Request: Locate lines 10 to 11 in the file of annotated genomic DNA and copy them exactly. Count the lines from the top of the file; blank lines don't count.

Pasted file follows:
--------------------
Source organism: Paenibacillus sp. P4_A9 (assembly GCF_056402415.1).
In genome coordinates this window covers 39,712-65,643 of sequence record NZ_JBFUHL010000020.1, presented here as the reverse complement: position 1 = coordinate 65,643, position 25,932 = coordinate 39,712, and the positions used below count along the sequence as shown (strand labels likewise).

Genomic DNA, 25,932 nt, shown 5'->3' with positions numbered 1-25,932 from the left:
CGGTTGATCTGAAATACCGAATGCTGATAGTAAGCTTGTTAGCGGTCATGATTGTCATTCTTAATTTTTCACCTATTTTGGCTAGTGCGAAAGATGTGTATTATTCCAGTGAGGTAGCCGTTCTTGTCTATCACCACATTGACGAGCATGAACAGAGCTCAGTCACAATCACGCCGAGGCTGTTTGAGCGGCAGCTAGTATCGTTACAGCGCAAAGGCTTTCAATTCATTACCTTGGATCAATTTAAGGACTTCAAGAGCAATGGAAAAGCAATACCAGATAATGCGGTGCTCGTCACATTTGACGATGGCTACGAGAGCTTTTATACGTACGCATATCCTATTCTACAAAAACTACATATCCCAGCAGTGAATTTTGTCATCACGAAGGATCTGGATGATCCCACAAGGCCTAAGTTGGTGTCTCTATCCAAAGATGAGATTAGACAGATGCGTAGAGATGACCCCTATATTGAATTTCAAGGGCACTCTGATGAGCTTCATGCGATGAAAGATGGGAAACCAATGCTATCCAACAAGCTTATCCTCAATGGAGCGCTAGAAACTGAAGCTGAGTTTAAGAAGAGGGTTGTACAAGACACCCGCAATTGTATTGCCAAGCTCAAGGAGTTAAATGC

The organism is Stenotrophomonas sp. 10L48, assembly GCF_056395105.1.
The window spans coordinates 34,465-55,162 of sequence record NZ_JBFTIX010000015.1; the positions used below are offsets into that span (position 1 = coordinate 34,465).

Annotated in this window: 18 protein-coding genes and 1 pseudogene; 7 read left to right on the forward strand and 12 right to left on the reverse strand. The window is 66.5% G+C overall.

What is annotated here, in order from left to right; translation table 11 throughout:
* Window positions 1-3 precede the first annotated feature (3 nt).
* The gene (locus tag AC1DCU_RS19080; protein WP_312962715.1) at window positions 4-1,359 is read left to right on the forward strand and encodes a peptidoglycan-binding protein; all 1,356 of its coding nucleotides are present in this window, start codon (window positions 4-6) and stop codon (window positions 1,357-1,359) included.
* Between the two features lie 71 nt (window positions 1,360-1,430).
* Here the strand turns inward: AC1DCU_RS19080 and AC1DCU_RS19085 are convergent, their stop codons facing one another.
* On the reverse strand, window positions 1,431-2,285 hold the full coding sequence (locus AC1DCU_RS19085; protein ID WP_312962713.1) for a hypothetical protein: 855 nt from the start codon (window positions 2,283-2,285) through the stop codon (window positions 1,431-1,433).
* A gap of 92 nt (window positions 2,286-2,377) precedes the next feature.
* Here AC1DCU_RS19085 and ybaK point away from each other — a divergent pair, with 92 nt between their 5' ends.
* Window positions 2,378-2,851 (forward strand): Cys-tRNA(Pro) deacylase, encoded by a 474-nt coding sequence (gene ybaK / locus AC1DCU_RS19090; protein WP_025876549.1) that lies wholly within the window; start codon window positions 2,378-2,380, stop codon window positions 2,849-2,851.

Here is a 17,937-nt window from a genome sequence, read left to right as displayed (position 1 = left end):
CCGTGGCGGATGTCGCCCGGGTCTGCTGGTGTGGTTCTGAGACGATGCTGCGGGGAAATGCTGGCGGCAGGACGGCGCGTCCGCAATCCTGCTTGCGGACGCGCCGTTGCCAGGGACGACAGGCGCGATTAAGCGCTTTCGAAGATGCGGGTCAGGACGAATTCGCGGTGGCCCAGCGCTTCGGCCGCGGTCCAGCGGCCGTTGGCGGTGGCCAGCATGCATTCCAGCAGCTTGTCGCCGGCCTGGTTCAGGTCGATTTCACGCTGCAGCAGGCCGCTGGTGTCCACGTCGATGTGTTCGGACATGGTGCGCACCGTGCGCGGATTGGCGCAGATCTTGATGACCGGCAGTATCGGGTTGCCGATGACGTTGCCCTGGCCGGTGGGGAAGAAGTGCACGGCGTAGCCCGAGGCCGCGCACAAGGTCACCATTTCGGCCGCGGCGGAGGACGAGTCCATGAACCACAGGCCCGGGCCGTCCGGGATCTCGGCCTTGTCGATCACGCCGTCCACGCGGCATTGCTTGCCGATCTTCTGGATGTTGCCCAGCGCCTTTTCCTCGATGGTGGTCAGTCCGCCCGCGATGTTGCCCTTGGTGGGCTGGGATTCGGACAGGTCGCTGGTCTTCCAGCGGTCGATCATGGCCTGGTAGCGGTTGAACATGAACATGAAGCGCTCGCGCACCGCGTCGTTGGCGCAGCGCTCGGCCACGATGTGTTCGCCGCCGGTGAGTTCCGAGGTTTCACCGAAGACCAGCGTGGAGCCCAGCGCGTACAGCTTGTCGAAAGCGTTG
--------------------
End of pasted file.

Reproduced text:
* The gene (locus tag AC1DCU_RS19080; protein WP_312962715.1) at window positions 4-1,359 is read left to right on the forward strand and encodes a peptidoglycan-binding protein; all 1,356 of its coding nucleotides are present in this window, start codon (window positions 4-6) and stop codon (window positions 1,357-1,359) included.
* Between the two features lie 71 nt (window positions 1,360-1,430).